temp = *start;
    	*start = *end;
    	*end = temp;

    	/* move */
    	++start;
    	--end;
    }
}


int main(void)
{
    char s1[] = "Reverse me!";
    char s2[] = "abc";
    char s3[] = "ab";
    char s4[] = "a";
    char s5[] = "";

    reverse_string(0);

    reverse_string(s1);
    reverse_string(s2);
    reverse_string(s3);
    reverse_string(s4);
    reverse_string(s5);

    printf("%s\n", s1);
    printf("%s\n", s2);
    printf("%s\n", s3);
    printf("%s\n", s4);
    printf("%s\n", s5);

    return 0;
}

Edited so that end will not point to a possibly bad memory location when strlen is 0.

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2  
I'm going to be a pedantic jerk here. There's something unsafe in this function: the line "char* end = start + strlen(str) - 1;" results in undefined behavior when strlen(str)==0. –  Michael Burr Apr 24 '09 at 4:34
1  
Heh, I thought of that after I posted but I was just gonna hope nobody saw :> Though this isn't undefined, is it? It will point to a bad memory location, which is bad, but it's still well defined, yes? In any case I've updated my post for more safety. Keep telling me if there's more :) I strive for correctness. –  GManNickG Apr 24 '09 at 4:38
3  
While this is unlikely to be an actual problem in most environments, it's undefined behavior by the standard. The standard allows pointer arithmetic to result in pointers within the array or to one past the last element of the array (in this last case the pointer is not allowed to be dereferenced, of course). –  Michael Burr Apr 24 '09 at 4:56
1  
Ah, ok, good to know, thanks. 'Cept now you made my code uglier :P –  GManNickG Apr 24 '09 at 5:00
1  
Sorry about uglifying the code... since the strrev() routine is so often used in interviews, this little bit is something I always look for. I don't hold it against anyone (if that's the worst problem the function had, I don't think there's much to worry about), but pointing it out it can spur further conversation which gives additional insight. –  Michael Burr Apr 24 '09 at 5:11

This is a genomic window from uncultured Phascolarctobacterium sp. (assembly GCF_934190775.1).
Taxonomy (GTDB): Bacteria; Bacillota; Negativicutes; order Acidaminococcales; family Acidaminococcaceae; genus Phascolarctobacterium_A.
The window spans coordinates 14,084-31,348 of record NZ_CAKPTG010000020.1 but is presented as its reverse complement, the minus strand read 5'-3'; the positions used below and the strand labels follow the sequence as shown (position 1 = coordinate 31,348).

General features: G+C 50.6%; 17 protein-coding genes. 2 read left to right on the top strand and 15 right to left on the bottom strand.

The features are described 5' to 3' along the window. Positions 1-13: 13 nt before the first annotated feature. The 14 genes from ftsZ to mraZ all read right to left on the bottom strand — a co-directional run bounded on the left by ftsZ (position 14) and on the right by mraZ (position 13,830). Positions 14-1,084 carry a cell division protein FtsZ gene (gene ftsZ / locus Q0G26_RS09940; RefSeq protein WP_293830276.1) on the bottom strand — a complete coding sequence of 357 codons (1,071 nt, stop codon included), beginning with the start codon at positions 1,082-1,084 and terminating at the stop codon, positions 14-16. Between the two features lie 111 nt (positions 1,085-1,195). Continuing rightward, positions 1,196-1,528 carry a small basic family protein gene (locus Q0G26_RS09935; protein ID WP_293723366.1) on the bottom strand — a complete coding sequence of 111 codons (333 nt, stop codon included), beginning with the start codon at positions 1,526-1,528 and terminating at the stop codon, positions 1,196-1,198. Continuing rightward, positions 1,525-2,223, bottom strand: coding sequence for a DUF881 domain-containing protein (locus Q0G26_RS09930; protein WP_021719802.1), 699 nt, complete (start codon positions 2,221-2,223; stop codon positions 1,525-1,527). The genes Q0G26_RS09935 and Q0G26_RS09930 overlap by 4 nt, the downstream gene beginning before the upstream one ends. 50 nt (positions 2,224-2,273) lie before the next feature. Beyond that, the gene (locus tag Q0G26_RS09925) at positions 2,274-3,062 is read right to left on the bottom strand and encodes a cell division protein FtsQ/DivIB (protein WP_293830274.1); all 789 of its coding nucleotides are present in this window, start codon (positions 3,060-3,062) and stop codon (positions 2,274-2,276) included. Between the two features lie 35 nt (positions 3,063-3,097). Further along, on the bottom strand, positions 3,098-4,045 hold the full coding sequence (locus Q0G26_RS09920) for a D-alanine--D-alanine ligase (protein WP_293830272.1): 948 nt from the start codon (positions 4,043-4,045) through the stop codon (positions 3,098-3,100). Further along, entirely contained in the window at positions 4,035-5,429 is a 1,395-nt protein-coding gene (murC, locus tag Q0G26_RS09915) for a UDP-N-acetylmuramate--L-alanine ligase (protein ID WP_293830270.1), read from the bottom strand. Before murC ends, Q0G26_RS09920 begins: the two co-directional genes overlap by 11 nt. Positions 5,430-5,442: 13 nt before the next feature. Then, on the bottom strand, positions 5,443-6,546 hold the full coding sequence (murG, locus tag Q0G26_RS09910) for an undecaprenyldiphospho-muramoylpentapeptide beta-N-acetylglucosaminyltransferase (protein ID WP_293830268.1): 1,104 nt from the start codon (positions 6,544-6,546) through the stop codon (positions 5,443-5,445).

You can put your (len/2) test in the for loop:

for(i = 0; i < (len/2); i++)
{
        temp = str[k];
        str[k] = str[i];
        str[i] = temp;
        k--;
    }
}
share|improve this answer
    
Nice one +1. Could also write a SWAP Macro? –  Tom Apr 25 '09 at 4:47

Try this:

reverse_string(NULL);
reverse_string("");
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4  
All of the POSIX functions are undefined for NULL, strlen, strcat etc. It should be the responsibility of the caller to check for NULL, not the function. Garbage in garbage out. Or in this case, garbage in then segfault. –  dreamlax Apr 24 '09 at 3:47
2  
But he does have a point with "". –  Michael Burr Apr 24 '09 at 3:51
1  
"" is [const char*], not [char*] => you cannot reverse constants in place. –  avp Apr 24 '09 at 8:37

I don't see a return statement, and you are changing the input string, which may be a problem for the programmer. You may want the input string to be immutable.

Also, this may be picky, but len/2 should be calculated only one time, IMO.

Other than that, it will work, as long as you take care of the problem cases mentioned by rossfabricant.

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You could change your for loop declaration to make the code shorter:

char* reverse_string(char *str)
{
    char temp;
    size_t len = strlen(str) - 1;
    size_t stop = len/2;
    size_t i,k;

    for(i = 0, k = len; i < stop; i++, k--)
    {
    	temp = str[k];
    	str[k] = str[i];
    	str[i] = temp;
    }
    return str;
}
share|improve this answer
    
@mmw - why do you think it will crash? –  Jonathan Leffler Apr 24 '09 at 4:35
2  
@Ben: why not: for (i = 0, k = len; i < k; i++, k--) ...? –  Jonathan Leffler Apr 24 '09 at 4:36

This complete program shows how I would do it. Keep in mind I was writing C when most of you whippersnappers were a glint in your mothers eyes so it's old-school, do-the-job, long-var-names-are-for-wimps. Fix that if you wish, I'm more interested in the correctness of the code.

It handles NULLs, empty strings and all string sizes. I haven't tested it with strings of maximum size (max(size_t)) but it should work, and if you're handling strings that big, you're insane anyway :-)

#include <stdio.h>
#include <string.h>

char *revStr (char *str) {